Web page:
Decision Theory 1

Today we’ll start looking at a branch of math called Decision Theory. It uses the types of things in probability and statistics that we’ve been looking at to make rational decisions. In fact, in the social sciences when bias/rationality experiments are done, seeing how closely people make decisions to these optimal decisions is the base line definition of rationality.

Today’s post will just take the easiest possible scenarios to explain the terms. I think most of this stuff is really intuitive, but all the textbooks and notes I’ve looked at make this way more complicated and confusing. This basically comes from doing too much too fast and not working basic examples.

Let’s go back to our original problem which is probably getting old by now. We have a fair coin. It gets flipped. I have to bet on either heads or tails. If I guess wrong, then I lose the money I bet. If I guess right, then I double my money. The coin will be flipped 100 times. How should I bet?

Let’s work a few things out. A decision function is a function from the space of random variables {X} (technically we can let {X} be any probability space) to the set of possible actions. Let’s call {A=\{0,1\}} our set of actions where {0} corresponds to choosing tails and {1} corresponds to heads. Our decision function is a function that assigns to each flip a choice of picking heads or tails, {\delta: X \rightarrow A}. Note that in this example {X} is also just a discrete space corresponding to the 100 flips of the coin.

We now define a loss function, {L:X\times A \rightarrow \mathbb{R}}. To make things easy, suppose we bet 1 cent every time. Then our loss is {1} cent every time we guess wrong and {-2} cents if we guess right. Because of the awkwardness of thinking in terms of loss (i.e. a negative loss is a gain) we will just invert it and use a utility function in this case which measures gains. Thus {U=-1} when we guess wrong and {U=2} when we guess right. Notationally, suppose {F: X\rightarrow A} is the function that tells us the outcome of each flip. Explicitly,

\displaystyle U(x_i, \delta(x_i)) = \begin{cases} -1 \ \text{if} \ F(x_i) \neq \delta(x_i) \\ 2 \ \text{if} \ F(x_i) = \delta(x_i) \end{cases}

The last thing we need is the risk involved. The risk is just the expected value of the loss function (or the negative of the expected value of the utility). Suppose our decision function is to pick {0} every time. Then our expected utility is just {100(1/2(-1)+1/2(2))=50}. This makes sense, because half the time we expect to lose and half we expect to win. But we double our money on a win, so we expect a net gain. Thus our risk is {-50}, i.e. there is no risk involved in playing this way!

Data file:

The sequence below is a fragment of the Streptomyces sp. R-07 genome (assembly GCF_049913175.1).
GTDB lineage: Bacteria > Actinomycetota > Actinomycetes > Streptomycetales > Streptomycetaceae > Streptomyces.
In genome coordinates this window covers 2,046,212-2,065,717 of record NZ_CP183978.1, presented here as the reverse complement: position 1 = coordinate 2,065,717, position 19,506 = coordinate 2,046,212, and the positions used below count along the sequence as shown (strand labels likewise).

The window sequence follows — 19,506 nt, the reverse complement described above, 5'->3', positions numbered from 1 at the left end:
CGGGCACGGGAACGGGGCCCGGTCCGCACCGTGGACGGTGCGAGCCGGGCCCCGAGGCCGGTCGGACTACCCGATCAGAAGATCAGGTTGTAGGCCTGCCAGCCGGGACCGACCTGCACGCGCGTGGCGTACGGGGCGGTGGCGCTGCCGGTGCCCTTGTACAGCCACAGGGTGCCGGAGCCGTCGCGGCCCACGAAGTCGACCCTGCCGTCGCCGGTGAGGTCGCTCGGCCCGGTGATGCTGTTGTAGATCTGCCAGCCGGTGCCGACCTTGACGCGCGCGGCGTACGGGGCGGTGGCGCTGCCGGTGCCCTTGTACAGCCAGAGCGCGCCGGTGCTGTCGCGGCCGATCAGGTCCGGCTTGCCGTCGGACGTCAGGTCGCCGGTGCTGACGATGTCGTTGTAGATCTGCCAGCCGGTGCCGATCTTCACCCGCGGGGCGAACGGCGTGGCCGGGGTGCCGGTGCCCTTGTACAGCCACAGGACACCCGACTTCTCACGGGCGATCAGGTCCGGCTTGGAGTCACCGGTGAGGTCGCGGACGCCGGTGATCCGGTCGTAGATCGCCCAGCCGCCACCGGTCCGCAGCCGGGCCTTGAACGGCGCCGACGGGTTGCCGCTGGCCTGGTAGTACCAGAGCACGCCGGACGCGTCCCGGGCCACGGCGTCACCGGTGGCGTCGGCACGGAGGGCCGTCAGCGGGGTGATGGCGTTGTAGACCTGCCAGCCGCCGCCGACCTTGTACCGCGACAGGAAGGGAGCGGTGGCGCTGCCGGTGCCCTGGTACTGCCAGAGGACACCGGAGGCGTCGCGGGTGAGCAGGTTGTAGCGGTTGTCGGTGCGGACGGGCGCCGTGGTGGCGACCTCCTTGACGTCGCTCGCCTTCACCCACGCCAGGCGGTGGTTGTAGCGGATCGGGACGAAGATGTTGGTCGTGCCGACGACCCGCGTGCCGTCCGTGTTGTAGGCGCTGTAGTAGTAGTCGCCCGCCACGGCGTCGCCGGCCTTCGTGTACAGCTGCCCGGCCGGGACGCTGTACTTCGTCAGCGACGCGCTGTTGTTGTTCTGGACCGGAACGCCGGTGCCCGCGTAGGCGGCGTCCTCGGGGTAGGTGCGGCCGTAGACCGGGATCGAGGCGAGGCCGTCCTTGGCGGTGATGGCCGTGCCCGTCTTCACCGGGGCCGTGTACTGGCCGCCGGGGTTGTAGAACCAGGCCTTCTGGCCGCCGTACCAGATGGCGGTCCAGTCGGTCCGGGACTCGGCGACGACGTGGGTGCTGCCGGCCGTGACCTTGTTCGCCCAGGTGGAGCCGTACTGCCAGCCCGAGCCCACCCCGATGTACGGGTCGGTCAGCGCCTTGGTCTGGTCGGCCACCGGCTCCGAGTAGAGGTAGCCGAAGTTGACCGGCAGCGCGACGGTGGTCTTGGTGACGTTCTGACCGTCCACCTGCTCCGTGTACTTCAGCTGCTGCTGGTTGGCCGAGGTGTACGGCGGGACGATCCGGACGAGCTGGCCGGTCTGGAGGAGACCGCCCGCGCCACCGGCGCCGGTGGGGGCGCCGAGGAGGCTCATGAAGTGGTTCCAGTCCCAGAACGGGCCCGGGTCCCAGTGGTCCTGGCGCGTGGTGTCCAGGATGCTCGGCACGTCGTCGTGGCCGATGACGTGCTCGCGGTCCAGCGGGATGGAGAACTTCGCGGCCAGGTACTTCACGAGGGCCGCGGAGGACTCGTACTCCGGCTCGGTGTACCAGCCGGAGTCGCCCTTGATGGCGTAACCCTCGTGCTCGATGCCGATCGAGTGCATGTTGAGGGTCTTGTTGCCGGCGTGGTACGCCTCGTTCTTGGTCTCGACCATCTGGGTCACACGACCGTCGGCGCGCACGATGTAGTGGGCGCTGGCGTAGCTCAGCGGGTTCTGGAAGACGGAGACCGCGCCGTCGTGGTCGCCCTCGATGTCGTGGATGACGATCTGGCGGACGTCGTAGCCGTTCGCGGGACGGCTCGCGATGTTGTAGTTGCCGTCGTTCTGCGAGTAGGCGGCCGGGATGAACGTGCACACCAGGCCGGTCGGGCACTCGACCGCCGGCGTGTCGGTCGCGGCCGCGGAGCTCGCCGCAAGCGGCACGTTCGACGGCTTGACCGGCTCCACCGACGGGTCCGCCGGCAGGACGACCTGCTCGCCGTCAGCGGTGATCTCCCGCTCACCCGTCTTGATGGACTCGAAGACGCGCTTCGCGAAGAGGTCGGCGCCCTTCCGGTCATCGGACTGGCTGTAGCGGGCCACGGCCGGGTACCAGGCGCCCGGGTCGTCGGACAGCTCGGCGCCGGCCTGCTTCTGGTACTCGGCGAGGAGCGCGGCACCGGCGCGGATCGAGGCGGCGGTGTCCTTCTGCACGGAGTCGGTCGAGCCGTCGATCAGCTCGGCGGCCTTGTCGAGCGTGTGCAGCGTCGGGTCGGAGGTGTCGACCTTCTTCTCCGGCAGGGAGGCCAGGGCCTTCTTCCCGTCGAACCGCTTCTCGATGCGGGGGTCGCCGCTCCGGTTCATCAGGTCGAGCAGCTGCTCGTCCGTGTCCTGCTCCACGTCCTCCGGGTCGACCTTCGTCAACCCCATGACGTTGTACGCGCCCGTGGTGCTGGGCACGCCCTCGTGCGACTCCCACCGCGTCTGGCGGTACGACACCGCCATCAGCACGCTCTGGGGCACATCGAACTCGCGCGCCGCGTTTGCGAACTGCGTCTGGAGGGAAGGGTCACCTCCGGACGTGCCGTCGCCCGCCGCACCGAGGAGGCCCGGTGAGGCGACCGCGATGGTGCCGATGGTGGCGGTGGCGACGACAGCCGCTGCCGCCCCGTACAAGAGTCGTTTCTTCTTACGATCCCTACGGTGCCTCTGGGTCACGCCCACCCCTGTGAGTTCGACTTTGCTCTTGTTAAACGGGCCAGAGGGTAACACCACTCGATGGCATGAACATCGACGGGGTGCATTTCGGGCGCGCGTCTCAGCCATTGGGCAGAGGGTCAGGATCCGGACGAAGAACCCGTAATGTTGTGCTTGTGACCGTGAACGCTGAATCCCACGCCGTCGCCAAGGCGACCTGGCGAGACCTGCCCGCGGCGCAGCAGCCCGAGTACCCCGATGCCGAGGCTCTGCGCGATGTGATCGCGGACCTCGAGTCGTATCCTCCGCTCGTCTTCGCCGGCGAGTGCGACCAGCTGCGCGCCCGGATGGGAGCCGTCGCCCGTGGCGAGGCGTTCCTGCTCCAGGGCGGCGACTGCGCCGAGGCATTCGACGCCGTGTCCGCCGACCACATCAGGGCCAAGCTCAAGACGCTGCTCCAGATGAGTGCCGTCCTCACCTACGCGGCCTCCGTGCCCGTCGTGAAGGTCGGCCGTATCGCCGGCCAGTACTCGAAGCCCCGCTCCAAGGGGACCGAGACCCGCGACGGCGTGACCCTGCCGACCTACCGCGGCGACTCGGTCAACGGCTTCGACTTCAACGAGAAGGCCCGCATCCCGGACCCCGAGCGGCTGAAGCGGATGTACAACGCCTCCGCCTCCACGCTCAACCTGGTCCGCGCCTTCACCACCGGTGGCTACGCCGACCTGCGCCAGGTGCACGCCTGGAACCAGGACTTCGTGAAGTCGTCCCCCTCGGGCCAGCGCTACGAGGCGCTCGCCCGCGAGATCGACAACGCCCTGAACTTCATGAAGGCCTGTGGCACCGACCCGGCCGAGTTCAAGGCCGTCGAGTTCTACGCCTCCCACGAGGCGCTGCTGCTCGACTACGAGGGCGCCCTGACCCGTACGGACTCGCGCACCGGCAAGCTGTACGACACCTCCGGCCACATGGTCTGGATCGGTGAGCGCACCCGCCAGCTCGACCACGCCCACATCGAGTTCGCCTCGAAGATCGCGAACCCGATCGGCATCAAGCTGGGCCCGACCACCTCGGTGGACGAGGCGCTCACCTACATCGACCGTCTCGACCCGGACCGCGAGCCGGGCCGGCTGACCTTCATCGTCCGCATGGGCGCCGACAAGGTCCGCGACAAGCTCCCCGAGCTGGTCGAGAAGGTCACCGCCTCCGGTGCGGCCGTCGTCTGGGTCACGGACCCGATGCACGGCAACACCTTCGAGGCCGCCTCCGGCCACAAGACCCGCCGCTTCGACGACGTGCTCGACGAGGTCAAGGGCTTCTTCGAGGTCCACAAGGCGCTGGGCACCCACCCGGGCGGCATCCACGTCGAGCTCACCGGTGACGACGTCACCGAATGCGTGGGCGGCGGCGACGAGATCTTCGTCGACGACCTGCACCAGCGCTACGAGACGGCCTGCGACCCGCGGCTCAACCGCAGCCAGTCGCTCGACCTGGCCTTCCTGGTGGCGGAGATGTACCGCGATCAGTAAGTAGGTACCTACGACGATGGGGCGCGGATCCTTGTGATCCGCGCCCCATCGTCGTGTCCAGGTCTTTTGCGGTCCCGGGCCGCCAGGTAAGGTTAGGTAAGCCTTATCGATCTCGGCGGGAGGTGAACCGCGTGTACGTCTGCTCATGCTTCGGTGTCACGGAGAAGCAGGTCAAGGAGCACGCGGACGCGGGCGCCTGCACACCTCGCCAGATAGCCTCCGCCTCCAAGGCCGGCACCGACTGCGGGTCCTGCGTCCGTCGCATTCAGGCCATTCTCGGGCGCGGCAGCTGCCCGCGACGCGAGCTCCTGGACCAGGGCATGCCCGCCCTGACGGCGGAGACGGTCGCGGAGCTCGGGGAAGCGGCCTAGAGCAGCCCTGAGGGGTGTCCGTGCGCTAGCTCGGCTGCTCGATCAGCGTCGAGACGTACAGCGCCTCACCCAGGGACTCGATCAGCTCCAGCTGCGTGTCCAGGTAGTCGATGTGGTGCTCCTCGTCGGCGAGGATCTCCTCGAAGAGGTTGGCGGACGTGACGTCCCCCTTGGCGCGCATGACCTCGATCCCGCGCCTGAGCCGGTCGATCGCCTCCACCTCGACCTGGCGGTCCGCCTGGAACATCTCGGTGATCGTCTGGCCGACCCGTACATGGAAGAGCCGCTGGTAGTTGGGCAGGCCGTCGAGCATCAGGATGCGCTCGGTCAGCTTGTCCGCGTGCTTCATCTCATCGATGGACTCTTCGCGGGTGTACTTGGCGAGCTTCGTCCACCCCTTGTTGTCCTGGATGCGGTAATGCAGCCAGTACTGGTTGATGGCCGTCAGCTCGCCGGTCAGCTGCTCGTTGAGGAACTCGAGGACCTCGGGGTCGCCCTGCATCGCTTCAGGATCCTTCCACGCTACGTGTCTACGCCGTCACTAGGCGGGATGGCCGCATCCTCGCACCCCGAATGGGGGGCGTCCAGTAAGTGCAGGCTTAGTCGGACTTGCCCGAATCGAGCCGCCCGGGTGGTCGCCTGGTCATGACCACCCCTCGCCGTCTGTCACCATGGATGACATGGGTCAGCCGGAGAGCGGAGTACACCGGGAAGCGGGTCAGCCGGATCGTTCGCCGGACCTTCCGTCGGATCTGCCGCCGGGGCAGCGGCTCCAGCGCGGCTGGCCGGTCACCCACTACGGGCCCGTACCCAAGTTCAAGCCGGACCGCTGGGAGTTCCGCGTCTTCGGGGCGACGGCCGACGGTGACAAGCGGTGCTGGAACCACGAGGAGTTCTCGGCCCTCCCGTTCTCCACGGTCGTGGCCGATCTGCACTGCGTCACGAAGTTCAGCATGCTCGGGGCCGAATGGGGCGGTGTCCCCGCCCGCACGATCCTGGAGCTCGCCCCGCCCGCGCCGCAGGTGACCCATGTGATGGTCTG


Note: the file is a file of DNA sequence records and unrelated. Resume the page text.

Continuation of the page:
This is a weird example, because in the real world we have to make our risk function up and it does not usually have negative expected value, i.e. there is almost always real risk in a decision. Also, our typical risk will still be a function. It is only because everything is discrete that some concepts have been combined which will need to be pulled apart later.

The other reason this is weird is that even though there are {2^{10}} different decision functions, they all have the same risk because of the symmetry and independence of everything. In general, each decision function will give a different risk, and they are ordered by this risk. Any minimum risk decision function is called “admissible” and it corresponds to making a rational decision.

I want to point out that if you have the most rudimentary programming skills, then you don’t have to know anything about probability, statistics, or expected values to figure these things out in these simple toy examples. Let’s write a program to check our answer (note that you could write a much simpler program which is only about 5 lines, has no functions, etc to do this):

import random
import numpy as np
import pylab

def flip():
    return random.randint(0,1)

def simulate(money, bet, choice, length):
    for i in range(length):
        tmp = flip()
        if choice == tmp:
            money += 2*bet
            money -= bet
    return money

results = []
for i in range(1000):
    results.append(simulate(10, 1, 0, 100))

pylab.title('Coin Experiment Results')
pylab.xlabel('Trial Number')
pylab.ylabel('Money at the End of the Trial')

print np.mean(results)

This python program runs the given scenario 1000 times. You start with 10 cents. You play the betting game with 100 flips. We expect to end with 60 cents at the end (we start with 10 and have an expected gain of 50). The plot shows that sometimes we end with way more, and sometimes we end with way less (in these 1000 we never end with less than we started with, but note that is a real possibility, just highly unlikely):


It clearly hovers around 60. The program then spits out the average after 1000 simulations and we get 60.465. If we run the program a bunch of times we get the same type of thing over and over, so we can be reasonably certain that our above analysis was correct (supposing a frequentist view of probability it is by definition correct).

Eventually we will want to jump this up to continuous variables. This means doing an integral to get the expected value. We will also want to base our decision on data we observe, i.e. inform our decisions instead of just deciding on what to do ahead of time and then plugging our ears, closing our eyes, and yelling, “La, la, la, I can’t see what’s happening.” When we update our decision as the actions happen it will just update our probability distributions and turn it into a Bayesian decision theory problem.

So you have that to look forward to. Plus some fun programming/pictures should be in the future where we actually do the experiment to see if it agrees with our analysis.


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